Instant Runoff Election: Pick the Bridesmaid
Hm. I’m not sure what I think about this idea of a an instant runoff election, yet.
In an instant-runoff election voters will rank candidates by preference. If in the election no candidate wins a majority the last place candidate is eliminated and the second choice pick of voters who selected that candidate counts. The process continues until one candidate receives a majority of votes.
The process is designed so that voters do not feel like their vote does not count or that they are wasting their vote if they select an unlikely candidate.
If Rhode Island had run-off elections in place during the governor’s race in 2010 it is possible the election would have had a different outcome. Moderate candidate Ken Block, who received 6.5% of the vote would have been the first to be eliminated spreading his votes between Independent Lincoln Chafee, Democrat Frank Caprio, and Republican John Robitaille. Caprio who received 23% of the vote would likely have been eliminated next. Those votes would be divided between Chafee and Robitaille, which would have provided one of them with a majority of the vote.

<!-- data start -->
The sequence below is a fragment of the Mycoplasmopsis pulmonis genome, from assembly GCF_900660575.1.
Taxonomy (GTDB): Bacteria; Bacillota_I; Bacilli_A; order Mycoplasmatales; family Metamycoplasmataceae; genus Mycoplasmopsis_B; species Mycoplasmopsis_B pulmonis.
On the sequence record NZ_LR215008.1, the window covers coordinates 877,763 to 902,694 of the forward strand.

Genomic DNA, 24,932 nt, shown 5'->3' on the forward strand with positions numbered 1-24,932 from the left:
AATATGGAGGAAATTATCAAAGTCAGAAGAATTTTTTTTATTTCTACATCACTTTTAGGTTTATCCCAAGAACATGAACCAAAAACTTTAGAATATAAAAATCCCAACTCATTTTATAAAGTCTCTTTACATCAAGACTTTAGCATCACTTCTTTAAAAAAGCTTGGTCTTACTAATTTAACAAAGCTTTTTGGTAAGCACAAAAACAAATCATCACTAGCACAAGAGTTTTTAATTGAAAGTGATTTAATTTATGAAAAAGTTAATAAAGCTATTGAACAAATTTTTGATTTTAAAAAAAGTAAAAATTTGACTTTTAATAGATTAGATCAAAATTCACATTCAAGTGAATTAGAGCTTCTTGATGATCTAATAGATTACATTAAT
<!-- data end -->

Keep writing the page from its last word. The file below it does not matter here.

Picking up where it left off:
After the 2010 election in which Governor Lincoln Chafee won with 36% of the vote to Robitaille’s 33% the General Assembly voted to establish the commission. The commission is expected to report its findings next year.
On the face of it, ensuring that whomever wins a particular elected office actually does so by winning the majority of all votes cast–sorta–is probably better than, say, having a Governor win with around 36% of the vote. Then again, this could also give the (eventual) winner the misconception that they won with some sort of mandate when they were actually the second choice of the people that actually put them over the top. And that leads to the biggest problem. It’s entirely conceivable that the person listed as everyone’s second choice could end up being governor. Maybe this should be called Bridesmaid Runoff Reform.